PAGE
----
Victor Pasmore Marlborough Fine Art, London W1
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The Independent Culture
Victor Pasmore, who died last year aged 90, is being well served this summer. In London, Marlborough Fine Art has a painting retrospective and a show of his post-1990 printmaking, while the Tate Gallery in Liverpool has devoted an exhibition to his work which runs until March 2000.

It is good to see Pasmore getting this kind of recognition as he's an important figure in the middle years of 20th century British art, if sometimes a rather hard one to place. He's sometimes described as two painters rather than one: pre- and post-1948, the year in which he turned to abstraction. But if these exhibitions prove anything it is that there was some kind of continuity running right the way through. The best pictures are those that immediately pre-date the move towards formal abstraction - especially a series of abbreviated landscapes which concentrate on trees painted with a hint of Klimt and a dash of pointillism. In old age he returned to a kind of figuration, painting the sea and sky in a Turneresque vortex of swirls that seems akin to his spiral paintings of the 1950s, but with little people or boats squeezed in between the lines.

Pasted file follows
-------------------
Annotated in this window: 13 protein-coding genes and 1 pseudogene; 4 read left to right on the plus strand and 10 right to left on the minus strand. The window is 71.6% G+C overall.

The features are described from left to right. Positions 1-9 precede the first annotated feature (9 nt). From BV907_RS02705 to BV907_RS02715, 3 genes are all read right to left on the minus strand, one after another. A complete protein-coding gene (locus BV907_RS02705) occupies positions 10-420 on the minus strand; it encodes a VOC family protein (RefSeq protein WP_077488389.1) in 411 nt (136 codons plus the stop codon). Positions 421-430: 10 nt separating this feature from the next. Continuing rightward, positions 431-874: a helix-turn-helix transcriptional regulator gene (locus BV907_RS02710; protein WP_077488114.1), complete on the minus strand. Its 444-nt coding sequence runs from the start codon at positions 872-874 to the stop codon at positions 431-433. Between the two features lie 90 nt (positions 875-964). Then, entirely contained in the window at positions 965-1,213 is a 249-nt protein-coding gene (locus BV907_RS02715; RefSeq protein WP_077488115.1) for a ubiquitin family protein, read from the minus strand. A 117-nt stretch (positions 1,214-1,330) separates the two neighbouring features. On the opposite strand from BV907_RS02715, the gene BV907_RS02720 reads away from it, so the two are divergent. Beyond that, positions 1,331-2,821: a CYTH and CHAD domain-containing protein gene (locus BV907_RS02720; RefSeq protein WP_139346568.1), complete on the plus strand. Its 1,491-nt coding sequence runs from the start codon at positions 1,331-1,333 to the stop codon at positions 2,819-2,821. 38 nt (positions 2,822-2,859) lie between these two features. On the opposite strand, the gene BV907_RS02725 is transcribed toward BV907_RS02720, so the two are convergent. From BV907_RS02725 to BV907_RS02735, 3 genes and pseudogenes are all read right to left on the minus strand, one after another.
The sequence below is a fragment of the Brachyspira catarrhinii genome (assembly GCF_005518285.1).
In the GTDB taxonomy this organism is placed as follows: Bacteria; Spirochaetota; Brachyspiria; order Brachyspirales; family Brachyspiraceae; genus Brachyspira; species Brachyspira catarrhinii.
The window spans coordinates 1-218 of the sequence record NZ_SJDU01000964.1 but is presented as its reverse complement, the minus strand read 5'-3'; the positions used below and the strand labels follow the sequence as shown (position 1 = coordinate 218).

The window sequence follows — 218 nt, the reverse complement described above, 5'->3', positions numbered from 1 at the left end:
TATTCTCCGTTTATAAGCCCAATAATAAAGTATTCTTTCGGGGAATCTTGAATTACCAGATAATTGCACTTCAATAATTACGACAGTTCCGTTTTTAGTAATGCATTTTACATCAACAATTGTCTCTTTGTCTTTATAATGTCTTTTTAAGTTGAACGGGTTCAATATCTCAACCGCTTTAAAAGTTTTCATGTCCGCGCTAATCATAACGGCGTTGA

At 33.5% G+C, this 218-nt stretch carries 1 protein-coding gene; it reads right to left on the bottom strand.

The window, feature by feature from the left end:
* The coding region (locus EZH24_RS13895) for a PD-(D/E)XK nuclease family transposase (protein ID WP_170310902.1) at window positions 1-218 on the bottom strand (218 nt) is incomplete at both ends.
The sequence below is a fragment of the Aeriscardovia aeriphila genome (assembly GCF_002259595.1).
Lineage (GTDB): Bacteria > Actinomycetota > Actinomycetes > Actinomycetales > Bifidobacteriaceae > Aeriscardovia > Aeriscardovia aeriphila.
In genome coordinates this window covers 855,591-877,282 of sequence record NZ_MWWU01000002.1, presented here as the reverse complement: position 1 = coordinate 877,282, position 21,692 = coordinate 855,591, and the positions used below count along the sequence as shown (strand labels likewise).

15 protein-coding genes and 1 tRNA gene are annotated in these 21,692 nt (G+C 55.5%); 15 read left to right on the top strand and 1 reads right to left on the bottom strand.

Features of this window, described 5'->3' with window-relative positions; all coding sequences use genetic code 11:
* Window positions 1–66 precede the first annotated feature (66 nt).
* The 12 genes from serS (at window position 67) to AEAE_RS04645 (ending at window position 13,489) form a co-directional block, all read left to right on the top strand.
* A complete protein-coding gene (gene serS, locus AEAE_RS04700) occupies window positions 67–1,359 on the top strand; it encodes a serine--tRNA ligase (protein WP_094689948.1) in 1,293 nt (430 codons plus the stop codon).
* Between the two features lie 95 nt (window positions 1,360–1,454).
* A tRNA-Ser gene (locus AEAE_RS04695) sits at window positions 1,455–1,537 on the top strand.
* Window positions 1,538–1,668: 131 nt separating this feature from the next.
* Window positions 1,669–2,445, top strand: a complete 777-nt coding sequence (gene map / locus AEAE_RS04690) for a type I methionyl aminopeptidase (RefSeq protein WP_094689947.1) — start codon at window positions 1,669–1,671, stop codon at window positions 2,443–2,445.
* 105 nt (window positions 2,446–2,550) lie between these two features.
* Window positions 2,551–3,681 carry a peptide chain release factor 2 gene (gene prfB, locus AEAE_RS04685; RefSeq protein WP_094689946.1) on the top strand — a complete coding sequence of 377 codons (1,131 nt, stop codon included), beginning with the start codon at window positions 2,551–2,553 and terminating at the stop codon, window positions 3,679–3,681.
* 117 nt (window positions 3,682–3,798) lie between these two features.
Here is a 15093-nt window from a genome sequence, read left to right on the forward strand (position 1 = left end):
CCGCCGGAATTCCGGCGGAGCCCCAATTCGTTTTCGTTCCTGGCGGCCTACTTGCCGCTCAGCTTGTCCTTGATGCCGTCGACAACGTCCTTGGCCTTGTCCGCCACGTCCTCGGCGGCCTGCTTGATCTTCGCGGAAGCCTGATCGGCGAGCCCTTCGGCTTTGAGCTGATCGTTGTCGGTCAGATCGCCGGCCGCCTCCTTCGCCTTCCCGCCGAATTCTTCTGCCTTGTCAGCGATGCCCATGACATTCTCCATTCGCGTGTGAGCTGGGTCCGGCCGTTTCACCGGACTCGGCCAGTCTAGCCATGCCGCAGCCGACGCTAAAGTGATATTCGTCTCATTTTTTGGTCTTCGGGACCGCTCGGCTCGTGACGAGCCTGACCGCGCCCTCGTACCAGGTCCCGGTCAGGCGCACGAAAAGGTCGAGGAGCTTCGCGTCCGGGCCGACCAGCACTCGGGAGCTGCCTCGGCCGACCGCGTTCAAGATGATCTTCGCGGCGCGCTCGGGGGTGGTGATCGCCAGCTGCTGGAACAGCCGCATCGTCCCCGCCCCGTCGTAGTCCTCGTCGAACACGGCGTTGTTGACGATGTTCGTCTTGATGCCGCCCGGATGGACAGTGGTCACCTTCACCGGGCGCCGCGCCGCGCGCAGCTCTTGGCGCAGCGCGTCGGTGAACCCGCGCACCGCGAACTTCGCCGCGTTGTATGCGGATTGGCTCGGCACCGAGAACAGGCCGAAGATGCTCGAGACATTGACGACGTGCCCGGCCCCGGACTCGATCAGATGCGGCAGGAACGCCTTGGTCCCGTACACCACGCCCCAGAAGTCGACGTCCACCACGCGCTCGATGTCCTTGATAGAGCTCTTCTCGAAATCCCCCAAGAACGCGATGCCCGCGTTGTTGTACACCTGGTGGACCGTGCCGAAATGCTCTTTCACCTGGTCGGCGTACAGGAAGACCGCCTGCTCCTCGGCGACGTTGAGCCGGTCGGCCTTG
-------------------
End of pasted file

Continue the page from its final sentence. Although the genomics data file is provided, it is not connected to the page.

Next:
Victor Pasmore, Marlborough Fine Art, 6 Albemarle Street, London W1 (0171-629 5161)

to 30 July

Richard Ingleby